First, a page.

By Greg Tumolo | Due to growing concern over spread of the COVID-19 coronavirus and the lack of consistent messaging from public health authorities, employers have been left scrambling for clear and concise guidance on how to best protect their workplaces from this highly contagious and potentially life threatening virus.
Beyond the obvious advice to encourage hand-washing, implement extra workplace hygiene, and mandate sick employees stay home, what follows are best practices that employers should begin implementing NOW to promote the health and safety of their employees and remain in compliance with federal and state employment laws.
- Sick leave and PTO policies should be administered in a flexible manner that allows sick employees who have exhausted their protected sick leave or PTO to remain at home without adverse consequences. Employers should remove any incentive for an employee who is ill or who is caring for a family member who is ill to return to work prematurely.
- Consistent with business needs, all employees with the ability to work remotely should be encouraged to do so pursuant to a written work from home/remote work policy. Employees classified as “non-exempt” for the purposes of state and federal wage and hour laws should be reminded of policies regarding timekeeping, working “off the clock,” and prior approval for overtime.
- Employees should be reminded of their obligations under the employer’s anti-discrimination policy. Decisions about whether to direct an employee to remain at home or to send an employee home from work must be based on legitimate, non-discriminatory reasons and not the employee’s race or national origin.
- Employees classified as “exempt” must receive their full salary for each workweek in which they perform any work. This includes any work performed at home while quarantined (e.g. checking work emails). Hourly employees classified as “non-exempt” do not need to be paid for time not worked.
- For employers covered under the Family and Medical Leave Act (FMLA), employees who become ill with the COVID-19 coronavirus or who care for a covered family member are entitled to the benefits and protections of job-protected leave.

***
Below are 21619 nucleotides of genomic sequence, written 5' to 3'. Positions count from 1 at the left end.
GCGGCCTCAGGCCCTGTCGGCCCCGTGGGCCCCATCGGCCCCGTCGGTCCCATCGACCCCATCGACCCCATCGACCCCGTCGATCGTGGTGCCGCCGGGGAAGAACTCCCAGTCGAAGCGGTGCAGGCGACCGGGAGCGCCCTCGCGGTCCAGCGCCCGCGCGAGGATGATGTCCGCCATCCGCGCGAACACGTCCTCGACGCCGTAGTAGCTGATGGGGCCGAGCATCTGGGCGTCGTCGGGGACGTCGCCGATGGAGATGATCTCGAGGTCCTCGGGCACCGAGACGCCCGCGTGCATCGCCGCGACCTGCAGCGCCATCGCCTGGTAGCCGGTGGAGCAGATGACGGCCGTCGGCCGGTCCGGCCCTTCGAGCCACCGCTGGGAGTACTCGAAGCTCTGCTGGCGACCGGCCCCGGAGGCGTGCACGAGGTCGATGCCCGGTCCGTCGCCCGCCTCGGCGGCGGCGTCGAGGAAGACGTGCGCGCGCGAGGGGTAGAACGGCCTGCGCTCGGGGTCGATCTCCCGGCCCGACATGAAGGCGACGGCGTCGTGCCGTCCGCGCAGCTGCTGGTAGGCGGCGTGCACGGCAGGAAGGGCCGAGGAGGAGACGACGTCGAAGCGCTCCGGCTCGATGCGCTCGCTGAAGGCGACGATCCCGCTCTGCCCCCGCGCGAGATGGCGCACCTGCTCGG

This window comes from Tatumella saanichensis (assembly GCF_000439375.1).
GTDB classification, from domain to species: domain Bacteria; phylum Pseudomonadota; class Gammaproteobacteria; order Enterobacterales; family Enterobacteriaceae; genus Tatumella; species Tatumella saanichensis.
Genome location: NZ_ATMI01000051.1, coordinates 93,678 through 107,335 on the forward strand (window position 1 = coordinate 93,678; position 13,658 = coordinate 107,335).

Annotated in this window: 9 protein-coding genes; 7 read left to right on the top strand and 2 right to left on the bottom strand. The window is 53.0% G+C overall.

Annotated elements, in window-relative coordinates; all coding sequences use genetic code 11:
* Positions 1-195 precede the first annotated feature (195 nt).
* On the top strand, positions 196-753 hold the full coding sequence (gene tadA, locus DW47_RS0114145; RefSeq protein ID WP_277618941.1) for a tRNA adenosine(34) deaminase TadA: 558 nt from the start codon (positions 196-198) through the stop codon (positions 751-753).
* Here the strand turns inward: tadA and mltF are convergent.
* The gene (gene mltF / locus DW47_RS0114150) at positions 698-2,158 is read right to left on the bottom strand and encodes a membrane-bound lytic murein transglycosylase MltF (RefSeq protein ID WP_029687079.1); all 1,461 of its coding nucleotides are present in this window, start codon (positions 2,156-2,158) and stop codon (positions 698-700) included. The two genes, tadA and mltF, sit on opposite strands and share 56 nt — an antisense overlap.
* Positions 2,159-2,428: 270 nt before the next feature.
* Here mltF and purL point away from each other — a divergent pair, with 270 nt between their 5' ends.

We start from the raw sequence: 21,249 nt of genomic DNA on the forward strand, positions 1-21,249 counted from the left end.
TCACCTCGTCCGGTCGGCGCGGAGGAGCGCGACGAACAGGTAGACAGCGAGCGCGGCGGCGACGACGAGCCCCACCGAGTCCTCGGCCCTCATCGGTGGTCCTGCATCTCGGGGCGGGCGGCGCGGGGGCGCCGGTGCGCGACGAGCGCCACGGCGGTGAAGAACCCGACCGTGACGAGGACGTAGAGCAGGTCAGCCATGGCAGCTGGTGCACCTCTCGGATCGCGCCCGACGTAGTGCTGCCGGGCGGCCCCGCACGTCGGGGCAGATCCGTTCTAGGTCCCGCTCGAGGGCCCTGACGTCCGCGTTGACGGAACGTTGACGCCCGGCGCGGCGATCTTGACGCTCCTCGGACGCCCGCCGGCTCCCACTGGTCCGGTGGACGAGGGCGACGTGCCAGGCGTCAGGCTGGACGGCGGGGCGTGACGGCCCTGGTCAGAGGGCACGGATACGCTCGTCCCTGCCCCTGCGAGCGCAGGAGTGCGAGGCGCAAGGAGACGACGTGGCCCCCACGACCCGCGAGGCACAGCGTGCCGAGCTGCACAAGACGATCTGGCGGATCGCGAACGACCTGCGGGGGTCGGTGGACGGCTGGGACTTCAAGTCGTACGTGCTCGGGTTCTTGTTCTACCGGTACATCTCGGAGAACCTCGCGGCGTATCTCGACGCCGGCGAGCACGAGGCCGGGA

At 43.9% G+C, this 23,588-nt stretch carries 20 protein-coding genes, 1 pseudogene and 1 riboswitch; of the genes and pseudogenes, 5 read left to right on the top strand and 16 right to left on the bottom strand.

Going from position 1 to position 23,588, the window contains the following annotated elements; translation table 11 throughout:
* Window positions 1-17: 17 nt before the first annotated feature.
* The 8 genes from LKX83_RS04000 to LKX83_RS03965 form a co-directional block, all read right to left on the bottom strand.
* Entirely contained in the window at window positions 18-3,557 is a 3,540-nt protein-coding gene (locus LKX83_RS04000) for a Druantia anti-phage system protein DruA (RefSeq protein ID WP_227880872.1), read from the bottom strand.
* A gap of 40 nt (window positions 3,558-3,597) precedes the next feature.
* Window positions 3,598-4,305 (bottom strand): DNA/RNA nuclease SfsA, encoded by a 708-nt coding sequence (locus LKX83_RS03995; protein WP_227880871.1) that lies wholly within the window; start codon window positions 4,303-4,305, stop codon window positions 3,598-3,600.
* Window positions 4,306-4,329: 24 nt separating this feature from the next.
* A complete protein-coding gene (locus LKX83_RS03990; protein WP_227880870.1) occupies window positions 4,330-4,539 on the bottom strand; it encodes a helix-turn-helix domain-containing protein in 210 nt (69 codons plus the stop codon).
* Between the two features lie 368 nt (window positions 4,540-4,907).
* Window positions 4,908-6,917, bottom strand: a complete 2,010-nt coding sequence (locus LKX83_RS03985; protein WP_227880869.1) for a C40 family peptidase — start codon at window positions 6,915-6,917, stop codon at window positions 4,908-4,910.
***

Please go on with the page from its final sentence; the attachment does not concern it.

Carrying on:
- For Rhode Island employees impacted by the COVID-19 coronavirus, there are options. If an employee is unable to work due to illness but the workplace remains open, they can apply for Temporary Disability Insurance (TDI) with the seven (7) day waiting period and medical certification requirement waived. Employees who are out of work because the workplace is closed or who have been directed to remain at home may be eligible to collect unemployment benefits, again without the required waiting period.
As with any public health emergency, employers must be prepared to respond to rapidly changing conditions. The trusted resources below should be consulted regularly. To learn more about how to handle issues in your workplace, contact Greg Tumolo at Duffy & Sweeney. (Look for our next blog post on business interruption due to the coronavirus.)
Centers for Disease Control (CDC) guidance for keeping the workplace safe:
CDC steps to prevent illness:
CDC steps for what to do if you are sick:
Rhode Island Department of Labor and Training’s coronavirus guidance
Rhode Island Department of Health’s coronavirus guidance: